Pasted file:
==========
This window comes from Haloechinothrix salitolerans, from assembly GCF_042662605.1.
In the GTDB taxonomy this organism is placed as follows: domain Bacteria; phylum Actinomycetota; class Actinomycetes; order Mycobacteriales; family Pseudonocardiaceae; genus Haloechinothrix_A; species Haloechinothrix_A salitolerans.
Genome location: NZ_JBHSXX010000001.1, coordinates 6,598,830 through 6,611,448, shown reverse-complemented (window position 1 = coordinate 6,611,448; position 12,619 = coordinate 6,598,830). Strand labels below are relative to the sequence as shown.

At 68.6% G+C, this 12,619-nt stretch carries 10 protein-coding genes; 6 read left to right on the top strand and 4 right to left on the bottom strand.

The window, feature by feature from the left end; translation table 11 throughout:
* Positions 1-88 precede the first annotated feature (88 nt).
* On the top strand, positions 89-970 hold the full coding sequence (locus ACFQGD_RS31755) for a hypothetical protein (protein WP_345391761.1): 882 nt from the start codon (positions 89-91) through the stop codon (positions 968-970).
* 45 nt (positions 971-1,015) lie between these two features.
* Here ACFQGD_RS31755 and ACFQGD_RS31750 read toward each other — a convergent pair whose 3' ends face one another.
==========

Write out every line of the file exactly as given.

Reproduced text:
This window comes from Haloechinothrix salitolerans, from assembly GCF_042662605.1.
In the GTDB taxonomy this organism is placed as follows: domain Bacteria; phylum Actinomycetota; class Actinomycetes; order Mycobacteriales; family Pseudonocardiaceae; genus Haloechinothrix_A; species Haloechinothrix_A salitolerans.
Genome location: NZ_JBHSXX010000001.1, coordinates 6,598,830 through 6,611,448, shown reverse-complemented (window position 1 = coordinate 6,611,448; position 12,619 = coordinate 6,598,830). Strand labels below are relative to the sequence as shown.

At 68.6% G+C, this 12,619-nt stretch carries 10 protein-coding genes; 6 read left to right on the top strand and 4 right to left on the bottom strand.

The window, feature by feature from the left end; translation table 11 throughout:
* Positions 1-88 precede the first annotated feature (88 nt).
* On the top strand, positions 89-970 hold the full coding sequence (locus ACFQGD_RS31755) for a hypothetical protein (protein WP_345391761.1): 882 nt from the start codon (positions 89-91) through the stop codon (positions 968-970).
* 45 nt (positions 971-1,015) lie between these two features.
* Here ACFQGD_RS31755 and ACFQGD_RS31750 read toward each other — a convergent pair whose 3' ends face one another.